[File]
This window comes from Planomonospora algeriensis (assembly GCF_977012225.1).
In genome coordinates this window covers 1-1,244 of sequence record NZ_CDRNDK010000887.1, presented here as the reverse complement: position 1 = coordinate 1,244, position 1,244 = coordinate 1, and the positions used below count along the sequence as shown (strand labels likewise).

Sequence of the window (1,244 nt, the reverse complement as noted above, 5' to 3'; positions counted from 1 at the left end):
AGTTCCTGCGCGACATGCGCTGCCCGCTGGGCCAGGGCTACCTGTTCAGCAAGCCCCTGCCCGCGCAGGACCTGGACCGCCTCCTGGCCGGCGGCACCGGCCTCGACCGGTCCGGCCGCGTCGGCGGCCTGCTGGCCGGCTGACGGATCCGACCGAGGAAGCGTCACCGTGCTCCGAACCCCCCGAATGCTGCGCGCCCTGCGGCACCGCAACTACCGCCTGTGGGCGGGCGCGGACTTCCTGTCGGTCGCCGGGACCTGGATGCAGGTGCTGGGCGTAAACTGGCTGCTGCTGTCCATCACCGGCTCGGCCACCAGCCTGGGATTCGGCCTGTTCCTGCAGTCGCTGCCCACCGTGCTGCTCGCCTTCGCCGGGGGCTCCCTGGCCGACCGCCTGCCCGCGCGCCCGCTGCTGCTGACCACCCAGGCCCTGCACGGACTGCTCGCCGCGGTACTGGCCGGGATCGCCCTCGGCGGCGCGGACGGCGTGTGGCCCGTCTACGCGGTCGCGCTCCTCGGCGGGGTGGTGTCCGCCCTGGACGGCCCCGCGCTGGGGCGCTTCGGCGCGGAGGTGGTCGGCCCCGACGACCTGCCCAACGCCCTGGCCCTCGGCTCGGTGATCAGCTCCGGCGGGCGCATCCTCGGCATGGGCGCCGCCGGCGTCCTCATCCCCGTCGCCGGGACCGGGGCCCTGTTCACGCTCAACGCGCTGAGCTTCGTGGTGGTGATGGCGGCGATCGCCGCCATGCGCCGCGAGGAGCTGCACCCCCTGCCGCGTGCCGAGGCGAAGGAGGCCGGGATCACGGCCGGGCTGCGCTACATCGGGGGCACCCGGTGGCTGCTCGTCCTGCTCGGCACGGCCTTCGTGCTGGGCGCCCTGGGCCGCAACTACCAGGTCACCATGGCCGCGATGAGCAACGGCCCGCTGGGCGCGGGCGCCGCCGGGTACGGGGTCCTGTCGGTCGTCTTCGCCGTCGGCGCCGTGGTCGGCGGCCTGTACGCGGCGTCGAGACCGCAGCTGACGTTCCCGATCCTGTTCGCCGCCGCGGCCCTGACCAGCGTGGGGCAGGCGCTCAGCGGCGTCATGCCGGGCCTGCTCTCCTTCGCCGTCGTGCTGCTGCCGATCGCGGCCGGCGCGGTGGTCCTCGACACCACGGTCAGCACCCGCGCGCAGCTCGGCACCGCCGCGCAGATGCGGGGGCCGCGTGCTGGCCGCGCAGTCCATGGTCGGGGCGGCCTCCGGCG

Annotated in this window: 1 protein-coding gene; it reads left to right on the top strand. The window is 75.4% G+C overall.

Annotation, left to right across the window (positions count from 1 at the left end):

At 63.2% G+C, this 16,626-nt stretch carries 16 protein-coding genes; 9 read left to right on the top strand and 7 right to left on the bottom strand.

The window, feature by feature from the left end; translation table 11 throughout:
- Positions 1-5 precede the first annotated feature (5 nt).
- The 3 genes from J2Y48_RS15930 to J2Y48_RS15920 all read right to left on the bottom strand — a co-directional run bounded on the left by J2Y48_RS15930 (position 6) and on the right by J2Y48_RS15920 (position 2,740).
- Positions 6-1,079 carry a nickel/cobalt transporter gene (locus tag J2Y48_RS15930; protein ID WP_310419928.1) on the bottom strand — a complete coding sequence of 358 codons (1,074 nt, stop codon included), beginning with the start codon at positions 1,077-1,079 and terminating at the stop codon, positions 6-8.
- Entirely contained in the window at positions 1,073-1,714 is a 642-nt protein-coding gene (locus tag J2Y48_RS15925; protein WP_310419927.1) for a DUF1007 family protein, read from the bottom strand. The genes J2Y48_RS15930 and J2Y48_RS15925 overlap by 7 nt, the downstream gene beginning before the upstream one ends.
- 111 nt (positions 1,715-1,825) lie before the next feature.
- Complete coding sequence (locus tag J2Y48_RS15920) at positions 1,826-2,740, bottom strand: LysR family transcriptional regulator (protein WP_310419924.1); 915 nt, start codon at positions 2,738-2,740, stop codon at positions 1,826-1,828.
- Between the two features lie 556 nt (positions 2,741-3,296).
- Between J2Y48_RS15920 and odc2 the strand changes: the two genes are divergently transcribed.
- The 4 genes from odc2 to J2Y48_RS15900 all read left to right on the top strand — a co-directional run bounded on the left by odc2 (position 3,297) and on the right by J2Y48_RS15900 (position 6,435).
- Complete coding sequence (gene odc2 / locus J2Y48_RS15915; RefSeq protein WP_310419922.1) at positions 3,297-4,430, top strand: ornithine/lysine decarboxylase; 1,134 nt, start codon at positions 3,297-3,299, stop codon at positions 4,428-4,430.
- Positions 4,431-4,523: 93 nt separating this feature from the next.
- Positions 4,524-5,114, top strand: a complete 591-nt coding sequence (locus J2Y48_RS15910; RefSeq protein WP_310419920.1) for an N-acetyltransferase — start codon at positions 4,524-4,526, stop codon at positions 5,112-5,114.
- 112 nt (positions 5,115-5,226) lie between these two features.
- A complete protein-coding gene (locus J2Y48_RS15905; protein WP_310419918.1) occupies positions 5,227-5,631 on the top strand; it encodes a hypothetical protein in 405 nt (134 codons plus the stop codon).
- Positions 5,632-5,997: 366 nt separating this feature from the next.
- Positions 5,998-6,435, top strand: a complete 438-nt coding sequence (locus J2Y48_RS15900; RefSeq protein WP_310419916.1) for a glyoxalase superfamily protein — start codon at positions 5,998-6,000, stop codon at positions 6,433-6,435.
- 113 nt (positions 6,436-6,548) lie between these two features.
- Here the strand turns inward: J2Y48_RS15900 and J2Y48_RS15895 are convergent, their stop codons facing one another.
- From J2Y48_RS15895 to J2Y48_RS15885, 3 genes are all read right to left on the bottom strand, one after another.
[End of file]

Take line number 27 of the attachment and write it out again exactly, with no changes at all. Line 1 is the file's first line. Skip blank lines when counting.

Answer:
- From J2Y48_RS15895 to J2Y48_RS15885, 3 genes are all read right to left on the bottom strand, one after another.